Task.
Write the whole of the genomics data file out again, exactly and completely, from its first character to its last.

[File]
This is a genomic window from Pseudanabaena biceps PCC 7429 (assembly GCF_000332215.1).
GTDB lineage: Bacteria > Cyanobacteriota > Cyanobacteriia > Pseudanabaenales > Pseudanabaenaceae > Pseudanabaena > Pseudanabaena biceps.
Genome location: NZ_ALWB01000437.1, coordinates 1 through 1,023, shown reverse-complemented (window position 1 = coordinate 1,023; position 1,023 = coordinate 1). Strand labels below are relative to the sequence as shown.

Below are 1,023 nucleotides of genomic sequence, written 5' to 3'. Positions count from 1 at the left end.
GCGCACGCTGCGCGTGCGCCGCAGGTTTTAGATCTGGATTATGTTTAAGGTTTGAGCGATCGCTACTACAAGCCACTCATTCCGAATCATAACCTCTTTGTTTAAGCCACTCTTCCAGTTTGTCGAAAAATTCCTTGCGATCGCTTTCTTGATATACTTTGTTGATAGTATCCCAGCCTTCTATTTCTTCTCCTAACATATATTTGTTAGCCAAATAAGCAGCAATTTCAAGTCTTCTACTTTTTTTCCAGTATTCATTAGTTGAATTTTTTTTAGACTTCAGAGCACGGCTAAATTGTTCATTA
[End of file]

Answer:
This is a genomic window from Pseudanabaena biceps PCC 7429 (assembly GCF_000332215.1).
GTDB lineage: Bacteria > Cyanobacteriota > Cyanobacteriia > Pseudanabaenales > Pseudanabaenaceae > Pseudanabaena > Pseudanabaena biceps.
Genome location: NZ_ALWB01000437.1, coordinates 1 through 1,023, shown reverse-complemented (window position 1 = coordinate 1,023; position 1,023 = coordinate 1). Strand labels below are relative to the sequence as shown.

Below are 1,023 nucleotides of genomic sequence, written 5' to 3'. Positions count from 1 at the left end.
GCGCACGCTGCGCGTGCGCCGCAGGTTTTAGATCTGGATTATGTTTAAGGTTTGAGCGATCGCTACTACAAGCCACTCATTCCGAATCATAACCTCTTTGTTTAAGCCACTCTTCCAGTTTGTCGAAAAATTCCTTGCGATCGCTTTCTTGATATACTTTGTTGATAGTATCCCAGCCTTCTATTTCTTCTCCTAACATATATTTGTTAGCCAAATAAGCAGCAATTTCAAGTCTTCTACTTTTTTTCCAGTATTCATTAGTTGAATTTTTTTTAGACTTCAGAGCACGGCTAAATTGTTCATTA